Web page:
Valentine’s Day’s warming vibes haven’t managed to work their way to the weather this year, as the brutal winter of 2014 continued over the last week. A storm that raged up and down the East Coast and Southern United States has delayed thousands of flights and deliveries, thwarting lots of romantic plans. Unfortunately, it has also been the main culprit of a dozen deaths in the South and another 21 in the North, mostly from traffic accidents. The worst of the storm has past, but certain areas in the Southeast will continue to feel its effects.
According to meteorologist Brian Lada, “The event could turn out to be the worst ice storm for parts of the South in more than 10 years.”
Even sledding, one of the most enjoyable winter activities has resulted in injuries. Cleveland, Ga. Fire Chief Ricky Pruit reported that at least seven people had been hospitalized in sledding accidents, including four who were hurt in a kayak that crashed into a pole.
In some areas, however, sledding might be the only way for kids and adults alike to have any fun if their schools or places of work are closed, especially since the power might be out. Around 300,000 homes and businesses lost power in Atlanta, while there were about 245,000 outages in South Carolina and another 100,000 in North Carolina.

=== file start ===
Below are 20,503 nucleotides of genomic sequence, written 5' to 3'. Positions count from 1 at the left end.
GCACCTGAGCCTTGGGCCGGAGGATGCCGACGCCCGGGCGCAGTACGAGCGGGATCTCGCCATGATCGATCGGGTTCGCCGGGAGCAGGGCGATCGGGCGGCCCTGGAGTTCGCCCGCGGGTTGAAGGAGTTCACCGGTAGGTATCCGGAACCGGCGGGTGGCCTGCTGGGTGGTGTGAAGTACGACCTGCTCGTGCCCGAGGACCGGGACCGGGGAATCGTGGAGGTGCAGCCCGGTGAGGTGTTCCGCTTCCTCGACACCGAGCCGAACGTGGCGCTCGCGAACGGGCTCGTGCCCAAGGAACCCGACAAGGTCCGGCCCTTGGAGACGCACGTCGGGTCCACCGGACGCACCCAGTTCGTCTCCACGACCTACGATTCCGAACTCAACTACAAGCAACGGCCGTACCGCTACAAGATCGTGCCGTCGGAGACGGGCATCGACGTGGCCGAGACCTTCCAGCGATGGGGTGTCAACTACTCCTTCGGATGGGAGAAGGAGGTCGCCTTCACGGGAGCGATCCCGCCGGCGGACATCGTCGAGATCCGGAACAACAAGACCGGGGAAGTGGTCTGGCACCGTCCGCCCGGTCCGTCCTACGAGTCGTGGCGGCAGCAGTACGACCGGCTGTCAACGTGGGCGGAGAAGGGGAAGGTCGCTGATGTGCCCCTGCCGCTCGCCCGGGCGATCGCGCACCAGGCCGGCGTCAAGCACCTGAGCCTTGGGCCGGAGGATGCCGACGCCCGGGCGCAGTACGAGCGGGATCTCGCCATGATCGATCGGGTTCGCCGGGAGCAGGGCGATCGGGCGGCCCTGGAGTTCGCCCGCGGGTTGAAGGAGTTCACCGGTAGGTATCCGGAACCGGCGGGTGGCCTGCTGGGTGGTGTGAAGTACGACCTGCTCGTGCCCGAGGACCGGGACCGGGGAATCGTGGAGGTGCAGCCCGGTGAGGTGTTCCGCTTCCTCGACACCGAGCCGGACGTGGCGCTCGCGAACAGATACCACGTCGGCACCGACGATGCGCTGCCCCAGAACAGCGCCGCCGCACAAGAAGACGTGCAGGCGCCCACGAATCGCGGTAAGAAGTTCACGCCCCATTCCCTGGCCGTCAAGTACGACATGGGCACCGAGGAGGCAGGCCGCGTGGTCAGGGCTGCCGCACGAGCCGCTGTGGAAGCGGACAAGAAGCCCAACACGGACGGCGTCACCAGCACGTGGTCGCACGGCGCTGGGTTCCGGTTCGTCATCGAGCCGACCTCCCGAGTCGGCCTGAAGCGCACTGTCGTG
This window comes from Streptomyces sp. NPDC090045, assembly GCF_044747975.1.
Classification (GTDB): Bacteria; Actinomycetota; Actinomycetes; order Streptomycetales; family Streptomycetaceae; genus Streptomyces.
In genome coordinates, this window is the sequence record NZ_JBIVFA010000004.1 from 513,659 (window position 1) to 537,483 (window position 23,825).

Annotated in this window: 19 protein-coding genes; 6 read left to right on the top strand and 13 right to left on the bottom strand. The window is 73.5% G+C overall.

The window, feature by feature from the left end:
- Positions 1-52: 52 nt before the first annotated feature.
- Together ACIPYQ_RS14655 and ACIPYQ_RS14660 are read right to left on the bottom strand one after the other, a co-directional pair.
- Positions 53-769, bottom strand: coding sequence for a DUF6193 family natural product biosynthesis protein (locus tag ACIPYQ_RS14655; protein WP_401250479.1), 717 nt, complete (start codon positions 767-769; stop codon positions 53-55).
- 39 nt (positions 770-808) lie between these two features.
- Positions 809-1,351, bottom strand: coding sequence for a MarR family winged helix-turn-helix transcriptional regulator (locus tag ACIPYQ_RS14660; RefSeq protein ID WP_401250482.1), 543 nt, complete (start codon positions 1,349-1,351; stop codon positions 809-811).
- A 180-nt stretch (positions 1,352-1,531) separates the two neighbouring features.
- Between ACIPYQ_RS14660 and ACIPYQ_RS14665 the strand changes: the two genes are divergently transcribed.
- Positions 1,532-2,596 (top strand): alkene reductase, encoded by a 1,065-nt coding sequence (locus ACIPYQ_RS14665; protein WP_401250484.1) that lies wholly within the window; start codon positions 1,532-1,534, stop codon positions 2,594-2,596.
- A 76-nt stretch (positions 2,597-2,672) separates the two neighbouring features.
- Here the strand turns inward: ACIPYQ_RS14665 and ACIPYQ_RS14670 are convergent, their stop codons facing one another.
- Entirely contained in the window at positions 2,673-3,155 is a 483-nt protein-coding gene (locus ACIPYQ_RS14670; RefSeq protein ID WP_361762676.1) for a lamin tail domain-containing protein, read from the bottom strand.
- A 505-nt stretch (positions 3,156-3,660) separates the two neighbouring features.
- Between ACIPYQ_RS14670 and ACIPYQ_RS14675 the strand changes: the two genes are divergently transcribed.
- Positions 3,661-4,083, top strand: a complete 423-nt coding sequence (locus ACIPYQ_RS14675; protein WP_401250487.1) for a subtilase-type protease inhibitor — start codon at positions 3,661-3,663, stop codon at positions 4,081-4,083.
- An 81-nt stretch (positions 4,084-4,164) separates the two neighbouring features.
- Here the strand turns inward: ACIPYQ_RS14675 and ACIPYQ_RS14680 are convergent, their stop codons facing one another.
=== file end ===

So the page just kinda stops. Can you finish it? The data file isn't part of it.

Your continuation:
For the most part, icy roads are the biggest danger all over the East Coast. Northern regions are more equipped to handle snowstorms, as there are plenty of plows and salt trucks available, but those numbers dwindle as you move south. As a result, drivers are running into all sorts of trouble on the road.
“Drivers in and around Raleigh, N.C., became snarled Wednesday in huge traffic jams and abandoned cars in scenes reminiscent of motorist woes in Atlanta during a storm two weeks earlier,” CBS Atlanta notes. “In Atlanta, many streets were eerily quiet this storm, with drivers heeding dire warnings to stay off the roads. State troopers say they worked more than 200 crashes in Georgia.”
Even though many kids and adults alike are getting to enjoy days where they are able to work from home without having to trek to the office, the consensus is that people are becoming weary of the weather and are ready to move on from the adventure of driving on perpetually icy roads.
“I hate driving on this,” said Mindy Taylor of South Carolina. “Hopefully it’ll warm up for the weekend and it will all melt. I’m ready for spring.”
Randal Delvernois of Pennsylvania echoed that sentiment. “Every time it snows, it’s like, “Oh, not again.” New Cumberland, where he lives, had about 10 inches of snow by Thursday. “I didn’t get this much snow when I lived in Colorado.”
Some have even complained about being stuck at home and needing to hit the roads just to get a little respite from their living room. Charter school teacher Bethany Lanier, of Atlanta, said, “Now, we’re out because we have cabin fever,” as she debated heading to a local pub with a friend.
For many homeowners, being safe on the roads isn’t the only challenge the winter weather brings with it. Roughly a fifth of the homes built in the 1980’s have HVAC systems that are 20 or more years old, and homeowners who don’t regularly deal with the cold might not know that their systems are not working properly. Because of that, simply staying warm might be difficult.
Tonight and through the weekend, cuddling up while celebrating Valentine’s Day might be the best way to stay warm and escape the frigid winter weather. Of course, as long as winter weather hasn’t stopped you from meeting up with that special somebody.